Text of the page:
Data Journalism – A new approach of storytelling and another look at the future.
The words “Data Journalism” may sound like it is something new and different, but it is actually a way of describing journalism, a shift that is becoming stronger and making ready for what the future holds.
This is not only predictions, but looking at the history and current state of the media industry, news organizations and companies, like The Guardian are doing good in this specialty called data journalism, they have adapt to these new approaches; seeing it as new ways of gathering information and delivering news.
With automated journalism and data journalism on the horizon, it makes things even more interesting for a journalist in training, seeing what the digital future has in store for them. Organizations like Panama Papers, one of The International Consortium of Investigative Journalists (ICIJ) projects, are proof of how powerful data journalism is and will become.
Data Journalism makes reporting easier, in a way where the only thing a journalist needs to do, is to take what the data has collected, analyse it and tell the story in a captivating manner, for the reader to understand what the development means.
The fact that numbers are being added in journalism, it keeps journalists on their toes and actually makes them more eager to keep on building and improving their journalistic skills. Becoming more knowledgeable in the profession of information gathering, and hitting that transformation mark in the media industry. Data journalism has a great effect on journalism as a whole, Mirko Lorenz, a contributor to the data journalism handbook, describes the process as “Less looking for quotes and less guessing”.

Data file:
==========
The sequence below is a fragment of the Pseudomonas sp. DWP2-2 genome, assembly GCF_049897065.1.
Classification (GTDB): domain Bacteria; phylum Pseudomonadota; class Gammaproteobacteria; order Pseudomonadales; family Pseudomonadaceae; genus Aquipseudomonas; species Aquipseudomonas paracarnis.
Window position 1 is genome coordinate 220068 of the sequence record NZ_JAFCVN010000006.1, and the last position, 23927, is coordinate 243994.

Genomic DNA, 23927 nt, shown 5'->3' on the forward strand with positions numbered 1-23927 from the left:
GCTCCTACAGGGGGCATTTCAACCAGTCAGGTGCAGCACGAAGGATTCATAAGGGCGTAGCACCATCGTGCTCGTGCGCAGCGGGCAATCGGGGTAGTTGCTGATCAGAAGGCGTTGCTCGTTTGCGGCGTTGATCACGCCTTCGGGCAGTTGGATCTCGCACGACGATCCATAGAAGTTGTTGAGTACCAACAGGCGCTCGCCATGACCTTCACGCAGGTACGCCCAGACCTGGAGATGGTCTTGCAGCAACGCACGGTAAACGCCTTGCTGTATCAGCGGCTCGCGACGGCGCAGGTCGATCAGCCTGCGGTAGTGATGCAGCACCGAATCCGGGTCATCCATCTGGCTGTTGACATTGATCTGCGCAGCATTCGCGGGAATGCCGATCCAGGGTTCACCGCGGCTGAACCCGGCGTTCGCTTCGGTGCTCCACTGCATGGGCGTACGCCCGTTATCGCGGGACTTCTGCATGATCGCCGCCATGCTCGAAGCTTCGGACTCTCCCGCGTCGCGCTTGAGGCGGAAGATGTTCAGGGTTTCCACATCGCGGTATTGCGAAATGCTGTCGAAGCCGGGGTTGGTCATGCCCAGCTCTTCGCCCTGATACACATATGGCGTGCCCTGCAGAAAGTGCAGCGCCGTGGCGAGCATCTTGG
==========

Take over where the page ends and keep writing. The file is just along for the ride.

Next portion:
Data journalism helps getting the finer detail of a story, without getting the facts wrong or taking a long time to get the full story. “This is why data journalism is so important. Gathering, filtering and visualizing what is happening beyond what the eye can see has a growing value. The language of this network is data: little points of information that are often not relevant in a single instance, but massively important when viewed from the right angle.” [Lorenz, M; Deutsche Welle]
Personally, I think this is an excellent way of transformation, and I am a big fan of transformation, in all aspects, but this actually makes me less interested in being a journalist in a digital future. The whole point of seeing myself as an investigative journalist, is being free and in the field with a note pad and camera, collecting powerful stories to share with others. Looking at the process of the FeesMustFall campaign protests, where the journalists’ risk getting hurt to get the story, the adrenaline and the action in front of the camera, that excites me the most, but does it seem that it will all be over soon? While machines are taking over the media industry and organizations end up with, only needing a handful of people working for them.
Today news stories are coming in from multiple sources, such as blogs, ordinary citizens and social connections being used for sharing and delivering information faster and as it happens. This shows that society has already experienced and accepted the big transformation in the media landscape. Transformation is key, and if adding numbers to where numbers are not used to be, then I am all in, it makes the ordinary journalism, extraordinary.
Although this field is still a work in progress, but journalists should see this evolving field as an opportunity to become multi-talented journalists and the advantage of getting a big pay check behind this transformation, but not forgetting the roots of journalism; where it all started, how it is evolving each day, and making ourselves ready for what’s ahead.
The questions still remain, am I really studying journalism to do maths, or is it a question to consider; when the future of journalism looks a lot more digital?